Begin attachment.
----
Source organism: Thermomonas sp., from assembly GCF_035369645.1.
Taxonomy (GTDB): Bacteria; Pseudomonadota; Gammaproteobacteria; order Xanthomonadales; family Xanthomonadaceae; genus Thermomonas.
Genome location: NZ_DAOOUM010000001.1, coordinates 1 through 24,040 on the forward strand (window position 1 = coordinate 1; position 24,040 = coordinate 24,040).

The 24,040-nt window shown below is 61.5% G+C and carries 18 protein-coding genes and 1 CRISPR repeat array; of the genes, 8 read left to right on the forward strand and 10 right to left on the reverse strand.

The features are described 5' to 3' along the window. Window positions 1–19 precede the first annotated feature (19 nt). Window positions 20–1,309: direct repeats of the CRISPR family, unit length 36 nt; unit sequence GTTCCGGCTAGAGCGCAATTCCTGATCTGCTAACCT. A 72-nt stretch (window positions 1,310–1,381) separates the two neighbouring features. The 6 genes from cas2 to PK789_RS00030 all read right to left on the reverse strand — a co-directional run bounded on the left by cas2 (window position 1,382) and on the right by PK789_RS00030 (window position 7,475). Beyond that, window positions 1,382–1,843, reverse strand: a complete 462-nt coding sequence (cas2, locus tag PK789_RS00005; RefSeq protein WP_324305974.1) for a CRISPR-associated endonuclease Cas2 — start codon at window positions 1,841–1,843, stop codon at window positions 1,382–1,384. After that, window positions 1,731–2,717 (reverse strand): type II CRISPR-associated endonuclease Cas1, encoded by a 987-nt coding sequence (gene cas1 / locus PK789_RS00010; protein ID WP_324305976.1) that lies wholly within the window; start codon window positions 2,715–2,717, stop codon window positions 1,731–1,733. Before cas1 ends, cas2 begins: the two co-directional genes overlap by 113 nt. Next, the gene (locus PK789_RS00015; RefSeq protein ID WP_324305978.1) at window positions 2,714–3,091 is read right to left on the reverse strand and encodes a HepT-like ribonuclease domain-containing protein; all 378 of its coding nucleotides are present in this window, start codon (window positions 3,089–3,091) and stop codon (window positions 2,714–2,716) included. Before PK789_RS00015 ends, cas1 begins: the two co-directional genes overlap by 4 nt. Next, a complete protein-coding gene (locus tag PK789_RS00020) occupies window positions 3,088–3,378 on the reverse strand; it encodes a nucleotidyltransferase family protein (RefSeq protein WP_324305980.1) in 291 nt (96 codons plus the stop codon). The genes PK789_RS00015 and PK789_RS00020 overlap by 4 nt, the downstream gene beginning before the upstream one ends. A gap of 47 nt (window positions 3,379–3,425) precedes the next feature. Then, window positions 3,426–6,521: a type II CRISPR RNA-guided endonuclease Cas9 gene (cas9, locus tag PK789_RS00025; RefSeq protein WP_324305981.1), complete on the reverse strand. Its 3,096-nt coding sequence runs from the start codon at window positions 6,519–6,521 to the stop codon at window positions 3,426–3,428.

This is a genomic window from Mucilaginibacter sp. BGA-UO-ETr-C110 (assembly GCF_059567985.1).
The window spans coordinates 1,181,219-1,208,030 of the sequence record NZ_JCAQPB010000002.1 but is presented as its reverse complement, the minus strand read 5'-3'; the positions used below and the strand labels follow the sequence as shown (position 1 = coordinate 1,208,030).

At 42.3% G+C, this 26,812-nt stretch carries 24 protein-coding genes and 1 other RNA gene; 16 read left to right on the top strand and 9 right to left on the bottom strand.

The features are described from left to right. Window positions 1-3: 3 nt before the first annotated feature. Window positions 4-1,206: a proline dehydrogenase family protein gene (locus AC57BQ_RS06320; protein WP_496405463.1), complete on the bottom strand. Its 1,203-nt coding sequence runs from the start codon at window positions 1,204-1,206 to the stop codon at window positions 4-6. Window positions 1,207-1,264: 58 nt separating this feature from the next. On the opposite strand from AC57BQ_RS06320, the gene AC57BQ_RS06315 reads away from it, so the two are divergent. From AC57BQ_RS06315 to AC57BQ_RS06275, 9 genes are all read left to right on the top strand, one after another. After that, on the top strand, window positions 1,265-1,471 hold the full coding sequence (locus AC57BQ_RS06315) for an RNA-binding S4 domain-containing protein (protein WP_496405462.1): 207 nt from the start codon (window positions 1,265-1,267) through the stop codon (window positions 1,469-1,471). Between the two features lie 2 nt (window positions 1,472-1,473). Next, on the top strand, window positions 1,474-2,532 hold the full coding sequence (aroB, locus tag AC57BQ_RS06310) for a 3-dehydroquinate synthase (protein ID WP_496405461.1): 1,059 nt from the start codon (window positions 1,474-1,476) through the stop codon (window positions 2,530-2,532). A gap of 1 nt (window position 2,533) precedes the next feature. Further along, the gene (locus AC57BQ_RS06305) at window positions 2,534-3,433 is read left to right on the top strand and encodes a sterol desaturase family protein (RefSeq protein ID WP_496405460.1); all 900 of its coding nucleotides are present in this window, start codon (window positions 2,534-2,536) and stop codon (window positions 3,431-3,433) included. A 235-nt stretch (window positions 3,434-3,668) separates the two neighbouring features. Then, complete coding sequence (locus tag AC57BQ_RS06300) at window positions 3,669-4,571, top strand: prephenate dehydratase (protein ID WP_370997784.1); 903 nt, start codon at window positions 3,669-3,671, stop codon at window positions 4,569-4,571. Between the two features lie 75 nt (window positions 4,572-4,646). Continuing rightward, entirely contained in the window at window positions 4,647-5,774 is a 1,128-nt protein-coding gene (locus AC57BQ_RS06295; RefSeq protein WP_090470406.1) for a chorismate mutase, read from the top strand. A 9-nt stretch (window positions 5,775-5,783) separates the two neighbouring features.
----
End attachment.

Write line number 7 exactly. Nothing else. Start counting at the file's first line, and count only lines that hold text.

The window spans coordinates 1,181,219-1,208,030 of the sequence record NZ_JCAQPB010000002.1 but is presented as its reverse complement, the minus strand read 5'-3'; the positions used below and the strand labels follow the sequence as shown (position 1 = coordinate 1,208,030).